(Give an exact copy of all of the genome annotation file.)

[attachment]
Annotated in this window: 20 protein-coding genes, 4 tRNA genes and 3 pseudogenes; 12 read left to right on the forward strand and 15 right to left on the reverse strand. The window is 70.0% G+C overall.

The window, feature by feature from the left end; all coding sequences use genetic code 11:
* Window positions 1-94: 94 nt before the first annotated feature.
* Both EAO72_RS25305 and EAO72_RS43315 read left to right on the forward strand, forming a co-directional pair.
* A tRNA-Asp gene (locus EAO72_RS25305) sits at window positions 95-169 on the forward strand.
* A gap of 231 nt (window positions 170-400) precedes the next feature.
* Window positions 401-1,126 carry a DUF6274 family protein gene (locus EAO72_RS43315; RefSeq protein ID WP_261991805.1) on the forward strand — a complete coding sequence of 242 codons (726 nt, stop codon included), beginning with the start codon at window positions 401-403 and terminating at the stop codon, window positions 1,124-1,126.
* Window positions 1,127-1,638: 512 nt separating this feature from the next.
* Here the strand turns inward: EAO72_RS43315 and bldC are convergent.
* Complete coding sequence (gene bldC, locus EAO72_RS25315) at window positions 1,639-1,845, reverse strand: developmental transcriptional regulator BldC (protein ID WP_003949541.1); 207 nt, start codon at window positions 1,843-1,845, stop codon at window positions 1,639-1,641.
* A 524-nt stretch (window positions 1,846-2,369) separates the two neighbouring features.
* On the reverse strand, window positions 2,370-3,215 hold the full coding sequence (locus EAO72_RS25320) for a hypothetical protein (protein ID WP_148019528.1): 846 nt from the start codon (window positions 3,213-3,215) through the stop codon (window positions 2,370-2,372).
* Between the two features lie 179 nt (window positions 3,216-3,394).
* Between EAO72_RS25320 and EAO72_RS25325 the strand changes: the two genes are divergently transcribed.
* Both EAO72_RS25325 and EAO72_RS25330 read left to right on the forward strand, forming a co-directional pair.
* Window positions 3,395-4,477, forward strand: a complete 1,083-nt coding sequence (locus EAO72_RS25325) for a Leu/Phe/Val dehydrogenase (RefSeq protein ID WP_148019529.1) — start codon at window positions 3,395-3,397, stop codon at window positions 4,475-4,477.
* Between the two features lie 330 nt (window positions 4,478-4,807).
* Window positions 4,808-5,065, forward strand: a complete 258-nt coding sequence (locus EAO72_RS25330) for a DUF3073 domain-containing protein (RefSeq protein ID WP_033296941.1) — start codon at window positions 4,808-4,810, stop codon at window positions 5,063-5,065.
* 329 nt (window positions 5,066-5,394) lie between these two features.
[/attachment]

Annotated in this window: 20 protein-coding genes, 4 tRNA genes and 3 pseudogenes; 12 read left to right on the forward strand and 15 right to left on the reverse strand. The window is 70.0% G+C overall.

The window, feature by feature from the left end; all coding sequences use genetic code 11:
* Window positions 1-94: 94 nt before the first annotated feature.
* Both EAO72_RS25305 and EAO72_RS43315 read left to right on the forward strand, forming a co-directional pair.
* A tRNA-Asp gene (locus EAO72_RS25305) sits at window positions 95-169 on the forward strand.
* A gap of 231 nt (window positions 170-400) precedes the next feature.
* Window positions 401-1,126 carry a DUF6274 family protein gene (locus EAO72_RS43315; RefSeq protein ID WP_261991805.1) on the forward strand — a complete coding sequence of 242 codons (726 nt, stop codon included), beginning with the start codon at window positions 401-403 and terminating at the stop codon, window positions 1,124-1,126.
* Window positions 1,127-1,638: 512 nt separating this feature from the next.
* Here the strand turns inward: EAO72_RS43315 and bldC are convergent.
* Complete coding sequence (gene bldC, locus EAO72_RS25315) at window positions 1,639-1,845, reverse strand: developmental transcriptional regulator BldC (protein ID WP_003949541.1); 207 nt, start codon at window positions 1,843-1,845, stop codon at window positions 1,639-1,641.
* A 524-nt stretch (window positions 1,846-2,369) separates the two neighbouring features.
* On the reverse strand, window positions 2,370-3,215 hold the full coding sequence (locus EAO72_RS25320) for a hypothetical protein (protein ID WP_148019528.1): 846 nt from the start codon (window positions 3,213-3,215) through the stop codon (window positions 2,370-2,372).
* Between the two features lie 179 nt (window positions 3,216-3,394).
* Between EAO72_RS25320 and EAO72_RS25325 the strand changes: the two genes are divergently transcribed.
* Both EAO72_RS25325 and EAO72_RS25330 read left to right on the forward strand, forming a co-directional pair.
* Window positions 3,395-4,477, forward strand: a complete 1,083-nt coding sequence (locus EAO72_RS25325) for a Leu/Phe/Val dehydrogenase (RefSeq protein ID WP_148019529.1) — start codon at window positions 3,395-3,397, stop codon at window positions 4,475-4,477.
* Between the two features lie 330 nt (window positions 4,478-4,807).
* Window positions 4,808-5,065, forward strand: a complete 258-nt coding sequence (locus EAO72_RS25330) for a DUF3073 domain-containing protein (RefSeq protein ID WP_033296941.1) — start codon at window positions 4,808-4,810, stop codon at window positions 5,063-5,065.
* 329 nt (window positions 5,066-5,394) lie between these two features.